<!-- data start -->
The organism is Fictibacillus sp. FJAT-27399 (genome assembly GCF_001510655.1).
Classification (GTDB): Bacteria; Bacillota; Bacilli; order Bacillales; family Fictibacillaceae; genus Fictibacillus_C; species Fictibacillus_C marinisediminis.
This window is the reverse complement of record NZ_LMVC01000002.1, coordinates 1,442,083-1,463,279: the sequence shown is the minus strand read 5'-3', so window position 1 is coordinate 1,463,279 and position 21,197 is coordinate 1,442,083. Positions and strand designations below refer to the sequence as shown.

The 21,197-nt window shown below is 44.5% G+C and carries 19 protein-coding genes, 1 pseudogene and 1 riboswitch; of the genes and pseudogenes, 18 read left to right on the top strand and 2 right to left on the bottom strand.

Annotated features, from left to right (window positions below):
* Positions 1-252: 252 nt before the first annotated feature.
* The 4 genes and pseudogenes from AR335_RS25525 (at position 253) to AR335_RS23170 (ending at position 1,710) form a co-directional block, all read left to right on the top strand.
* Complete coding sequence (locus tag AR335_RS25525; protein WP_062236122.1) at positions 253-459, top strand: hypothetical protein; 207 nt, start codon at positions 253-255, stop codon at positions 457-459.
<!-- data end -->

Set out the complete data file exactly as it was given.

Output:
The organism is Fictibacillus sp. FJAT-27399 (genome assembly GCF_001510655.1).
Classification (GTDB): Bacteria; Bacillota; Bacilli; order Bacillales; family Fictibacillaceae; genus Fictibacillus_C; species Fictibacillus_C marinisediminis.
This window is the reverse complement of record NZ_LMVC01000002.1, coordinates 1,442,083-1,463,279: the sequence shown is the minus strand read 5'-3', so window position 1 is coordinate 1,463,279 and position 21,197 is coordinate 1,442,083. Positions and strand designations below refer to the sequence as shown.

The 21,197-nt window shown below is 44.5% G+C and carries 19 protein-coding genes, 1 pseudogene and 1 riboswitch; of the genes and pseudogenes, 18 read left to right on the top strand and 2 right to left on the bottom strand.

Annotated features, from left to right (window positions below):
* Positions 1-252: 252 nt before the first annotated feature.
* The 4 genes and pseudogenes from AR335_RS25525 (at position 253) to AR335_RS23170 (ending at position 1,710) form a co-directional block, all read left to right on the top strand.
* Complete coding sequence (locus tag AR335_RS25525; protein WP_062236122.1) at positions 253-459, top strand: hypothetical protein; 207 nt, start codon at positions 253-255, stop codon at positions 457-459.